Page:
Well, Cashman is the opposite when he starts exchanging texts. He’s short and to the point, which is refreshing. Wally Matthews of ESPN New York exchanged some texts with Cash on Monday morning, and he was kind enough to post the conversation for all to see. You should head on over to check it out, it’s worth your time. In an effort to fit in, I’ve decided to share some text conversations I’ve had with various members of the Yankees’ brain trust recently…
* * *
Me: Have you called about Felix Hernandez recently?
Cashman: havent talked to jack z since cliff lee
Me: Are you holding a grudge because they backed out of the trade?
Cashman: lol no their roster just sux
* * *
Me: See anyone interesting in winter ball?
Billy Eppler: Paul Wilson is still pitching.
Me: Interested in signing him?
Eppler: No, but he’s still pitching. Crazy, right?
Me: Yeah I guess.
Eppler: You’d be surprised who you see out here.
Me: Anyone else interesting?
Eppler: Not sure, but I haven’t seen Bill Pulsipher yet.
Me: I take it he’s pitching there too?
Eppler: Yeah, crazy.
Me: Would you sign him if he looks good?
Eppler: No idea, but dude, it’s Bill [expletive deleted] Pulsipher.
Me: Looking forward to seeing Jason Isringhausen next?
Eppler: No Michael, that’s just stupid. End of conversation.
* * *
Me: Happy with the CC Sabathia extension?
Hal Steinbrenner: We’re extremely pleased.
Me: Would you have given him a sixth guaranteed year?
Hal: We have the best fans in the world, we would have done what it takes.
Me: What about seven years?
Hal: We have the best fans in the world, we would have done what it takes.
Me: Is there a point when you would have said enough is enough?
Hal: We have the best fans in the world, we would have done what it takes.
* * *
Me: Any surprise signings this winter?
Randy Levine: TALKING TO KROD WILL CHECK ON MADSIN
Me: Even with Rafael Soriano and David Robertson?
Levine: TOLD SORIANO TO OPTOUT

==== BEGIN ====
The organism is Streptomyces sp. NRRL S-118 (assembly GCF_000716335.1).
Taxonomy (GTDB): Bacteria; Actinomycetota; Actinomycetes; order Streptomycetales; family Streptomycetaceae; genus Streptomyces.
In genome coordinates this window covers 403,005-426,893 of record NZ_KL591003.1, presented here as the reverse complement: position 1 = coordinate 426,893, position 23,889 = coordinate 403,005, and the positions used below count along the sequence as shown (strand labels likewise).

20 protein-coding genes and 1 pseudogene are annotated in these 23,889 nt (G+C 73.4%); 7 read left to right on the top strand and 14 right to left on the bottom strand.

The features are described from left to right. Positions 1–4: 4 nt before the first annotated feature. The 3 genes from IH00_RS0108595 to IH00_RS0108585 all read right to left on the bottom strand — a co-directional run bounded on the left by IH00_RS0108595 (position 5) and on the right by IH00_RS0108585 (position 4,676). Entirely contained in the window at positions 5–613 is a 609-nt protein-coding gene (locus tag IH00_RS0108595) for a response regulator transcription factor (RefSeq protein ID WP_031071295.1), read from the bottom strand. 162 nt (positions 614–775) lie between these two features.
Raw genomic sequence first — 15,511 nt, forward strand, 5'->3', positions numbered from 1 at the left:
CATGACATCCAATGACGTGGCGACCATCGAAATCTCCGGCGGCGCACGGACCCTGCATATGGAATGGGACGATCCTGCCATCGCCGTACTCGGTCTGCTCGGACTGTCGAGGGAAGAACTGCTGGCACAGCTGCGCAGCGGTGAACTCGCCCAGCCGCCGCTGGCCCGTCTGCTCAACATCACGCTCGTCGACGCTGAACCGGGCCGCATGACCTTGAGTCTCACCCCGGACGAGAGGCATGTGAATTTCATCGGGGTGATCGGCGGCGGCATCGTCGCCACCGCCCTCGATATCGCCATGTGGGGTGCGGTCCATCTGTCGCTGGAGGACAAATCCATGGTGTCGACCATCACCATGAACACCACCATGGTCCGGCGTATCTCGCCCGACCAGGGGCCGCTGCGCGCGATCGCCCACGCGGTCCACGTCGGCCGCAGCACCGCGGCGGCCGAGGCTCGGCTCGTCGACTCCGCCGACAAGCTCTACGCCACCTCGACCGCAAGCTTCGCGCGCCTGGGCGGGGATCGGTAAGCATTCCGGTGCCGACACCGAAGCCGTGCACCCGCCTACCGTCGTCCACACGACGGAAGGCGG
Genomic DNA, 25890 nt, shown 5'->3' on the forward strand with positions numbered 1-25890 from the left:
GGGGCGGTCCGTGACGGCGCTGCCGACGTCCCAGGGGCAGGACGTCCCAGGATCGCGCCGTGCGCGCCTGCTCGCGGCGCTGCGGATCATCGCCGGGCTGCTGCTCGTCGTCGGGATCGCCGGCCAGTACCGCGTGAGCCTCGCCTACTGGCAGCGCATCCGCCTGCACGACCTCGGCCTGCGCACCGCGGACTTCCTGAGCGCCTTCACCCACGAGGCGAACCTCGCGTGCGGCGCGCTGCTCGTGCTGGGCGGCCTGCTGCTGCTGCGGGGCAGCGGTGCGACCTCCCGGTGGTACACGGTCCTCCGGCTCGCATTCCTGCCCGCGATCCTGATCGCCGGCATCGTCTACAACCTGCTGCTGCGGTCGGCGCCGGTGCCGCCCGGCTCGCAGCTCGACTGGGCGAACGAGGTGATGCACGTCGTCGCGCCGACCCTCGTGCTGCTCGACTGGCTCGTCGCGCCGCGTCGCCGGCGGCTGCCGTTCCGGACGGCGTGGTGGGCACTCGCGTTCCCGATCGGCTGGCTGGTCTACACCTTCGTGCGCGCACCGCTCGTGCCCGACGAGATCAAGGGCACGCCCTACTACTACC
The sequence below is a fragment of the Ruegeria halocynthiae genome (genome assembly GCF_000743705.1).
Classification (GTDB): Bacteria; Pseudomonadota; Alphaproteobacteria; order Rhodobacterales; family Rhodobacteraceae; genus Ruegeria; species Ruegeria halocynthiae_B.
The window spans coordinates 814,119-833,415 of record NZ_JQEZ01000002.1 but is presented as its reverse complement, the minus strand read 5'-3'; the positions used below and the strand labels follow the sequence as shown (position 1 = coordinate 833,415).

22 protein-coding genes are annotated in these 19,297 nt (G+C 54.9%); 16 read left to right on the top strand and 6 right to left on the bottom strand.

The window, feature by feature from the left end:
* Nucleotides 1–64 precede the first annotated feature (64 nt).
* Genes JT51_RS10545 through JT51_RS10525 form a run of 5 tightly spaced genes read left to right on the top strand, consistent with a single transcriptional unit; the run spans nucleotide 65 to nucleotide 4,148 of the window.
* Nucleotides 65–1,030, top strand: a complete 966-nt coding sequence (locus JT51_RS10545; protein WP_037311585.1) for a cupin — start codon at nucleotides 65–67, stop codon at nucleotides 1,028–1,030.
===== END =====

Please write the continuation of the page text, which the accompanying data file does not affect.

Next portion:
Me: But he didn’t.
Levine: SAID HE WOULD
Me: He didn’t though, and the deadline has already passed.
Levine: THATS BRIANS FAULT
* * *
Me: I hear the Braves are interested in trading for Eduardo Nunez.
Cashman: i kno lmao
Disclaimer: I can not guarantee that these text exchanges actually happened.
When it comes to great Bens in Yankee history, they are few and far between. In fact, other than a fleetingly brief and utterly forgettable 11-inning stint by Ben Ford in 2000, the last Ben to play on the Yankees was Ben Chapman in 1936. His real first wasn’t even Ben. Rather, Benjamin was his middle name, and William his birth name.
As namesakes go though, there are more boring comps than Ben Chapman. Vehemently opposed to racial integration of the game, as a manager of the Phillies, Chapman and his team’s harassment eventually led to increased support for Jackie Robinson during 1947. As a Yankee for parts of seven seasons from 1930-1936, Chapman hit .305/.379/.451 and made the All Star team four times. Before Chapman was Benny Bengough (born Bernard) and Ben Paschal, a superb fourth outfielder actually born Benjamin.
So in nearly 110 seasons, only two players in Yankee history have been named Benjamin, and they have amounted to not much. That’s hardly however the biggest name failure in Yankee history. But who cares? What’s this all about anyway?
While searching for a topic for this post, I asked my followers on Twitter for ideas, and Jesse Spector, now the national hockey writer for The Sporting News, offered up a name-based suggestion. Talk about, he said, “lousy Yankees named Steve through history.” I hadn’t ever given it much thought, but when I looked up the history of pinstriped Steves, more than a few rotten eggs came up.